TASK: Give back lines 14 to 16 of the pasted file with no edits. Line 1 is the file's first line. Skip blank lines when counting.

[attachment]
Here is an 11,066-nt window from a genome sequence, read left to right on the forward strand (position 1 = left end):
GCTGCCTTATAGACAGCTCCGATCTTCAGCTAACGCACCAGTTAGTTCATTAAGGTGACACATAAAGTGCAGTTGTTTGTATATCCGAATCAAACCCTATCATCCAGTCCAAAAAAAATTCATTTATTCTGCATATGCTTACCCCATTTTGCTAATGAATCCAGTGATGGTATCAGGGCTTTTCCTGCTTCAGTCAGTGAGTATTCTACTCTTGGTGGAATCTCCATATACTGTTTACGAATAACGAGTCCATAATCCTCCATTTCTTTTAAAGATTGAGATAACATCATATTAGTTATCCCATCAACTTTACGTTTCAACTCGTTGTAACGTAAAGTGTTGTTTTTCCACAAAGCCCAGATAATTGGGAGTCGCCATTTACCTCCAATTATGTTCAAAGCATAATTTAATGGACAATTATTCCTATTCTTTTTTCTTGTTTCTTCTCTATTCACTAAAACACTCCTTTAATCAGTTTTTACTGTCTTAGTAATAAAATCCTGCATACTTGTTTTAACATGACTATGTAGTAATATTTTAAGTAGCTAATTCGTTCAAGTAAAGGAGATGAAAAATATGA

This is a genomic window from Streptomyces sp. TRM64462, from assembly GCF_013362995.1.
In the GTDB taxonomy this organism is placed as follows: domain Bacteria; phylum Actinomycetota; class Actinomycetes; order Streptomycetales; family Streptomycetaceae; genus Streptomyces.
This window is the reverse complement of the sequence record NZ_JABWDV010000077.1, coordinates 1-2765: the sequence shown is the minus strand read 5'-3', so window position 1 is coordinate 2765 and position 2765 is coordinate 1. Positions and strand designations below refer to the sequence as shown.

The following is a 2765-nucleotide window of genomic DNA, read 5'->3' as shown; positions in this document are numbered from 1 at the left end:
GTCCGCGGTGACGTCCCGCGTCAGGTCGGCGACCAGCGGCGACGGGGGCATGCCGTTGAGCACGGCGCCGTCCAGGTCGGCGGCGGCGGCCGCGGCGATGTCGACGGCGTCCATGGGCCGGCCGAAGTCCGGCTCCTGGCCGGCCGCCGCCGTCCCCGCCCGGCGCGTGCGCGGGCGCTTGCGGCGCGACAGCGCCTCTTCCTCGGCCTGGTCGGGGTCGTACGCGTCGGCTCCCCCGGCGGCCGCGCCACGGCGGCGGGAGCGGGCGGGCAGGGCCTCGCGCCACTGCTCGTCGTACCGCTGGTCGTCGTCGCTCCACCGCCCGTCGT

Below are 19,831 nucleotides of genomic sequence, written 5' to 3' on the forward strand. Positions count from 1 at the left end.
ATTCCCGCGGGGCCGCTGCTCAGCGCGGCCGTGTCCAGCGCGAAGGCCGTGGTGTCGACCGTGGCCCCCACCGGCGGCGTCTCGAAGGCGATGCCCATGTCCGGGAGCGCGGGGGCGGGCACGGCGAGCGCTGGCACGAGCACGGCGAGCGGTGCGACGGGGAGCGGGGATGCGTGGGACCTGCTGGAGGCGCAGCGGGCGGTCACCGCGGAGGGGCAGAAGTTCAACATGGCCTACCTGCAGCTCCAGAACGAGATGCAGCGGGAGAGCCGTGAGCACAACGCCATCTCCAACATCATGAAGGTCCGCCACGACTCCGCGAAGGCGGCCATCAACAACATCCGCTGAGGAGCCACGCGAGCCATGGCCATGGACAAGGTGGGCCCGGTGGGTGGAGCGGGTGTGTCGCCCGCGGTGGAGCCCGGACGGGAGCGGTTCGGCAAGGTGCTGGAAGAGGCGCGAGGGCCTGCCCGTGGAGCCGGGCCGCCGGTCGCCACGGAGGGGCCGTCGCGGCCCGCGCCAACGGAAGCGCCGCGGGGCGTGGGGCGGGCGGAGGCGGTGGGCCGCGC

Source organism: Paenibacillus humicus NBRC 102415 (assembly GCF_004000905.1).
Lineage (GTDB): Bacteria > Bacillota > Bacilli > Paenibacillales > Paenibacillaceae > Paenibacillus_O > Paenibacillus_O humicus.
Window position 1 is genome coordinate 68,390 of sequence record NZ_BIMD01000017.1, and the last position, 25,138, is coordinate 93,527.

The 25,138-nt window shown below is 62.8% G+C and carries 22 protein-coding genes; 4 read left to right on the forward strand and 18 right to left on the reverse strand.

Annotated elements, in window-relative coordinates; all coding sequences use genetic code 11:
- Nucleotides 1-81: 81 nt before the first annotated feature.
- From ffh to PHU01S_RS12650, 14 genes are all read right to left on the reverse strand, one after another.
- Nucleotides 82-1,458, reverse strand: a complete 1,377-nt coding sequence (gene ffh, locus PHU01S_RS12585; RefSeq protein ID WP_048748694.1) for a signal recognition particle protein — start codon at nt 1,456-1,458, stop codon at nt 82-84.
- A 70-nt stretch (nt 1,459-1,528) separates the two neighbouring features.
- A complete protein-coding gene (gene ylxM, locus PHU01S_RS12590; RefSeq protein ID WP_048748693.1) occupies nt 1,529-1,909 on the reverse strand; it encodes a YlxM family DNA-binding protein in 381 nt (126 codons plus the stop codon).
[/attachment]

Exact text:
Annotated elements, in window-relative coordinates; all coding sequences use genetic code 11:
- Nucleotides 1-81: 81 nt before the first annotated feature.
- From ffh to PHU01S_RS12650, 14 genes are all read right to left on the reverse strand, one after another.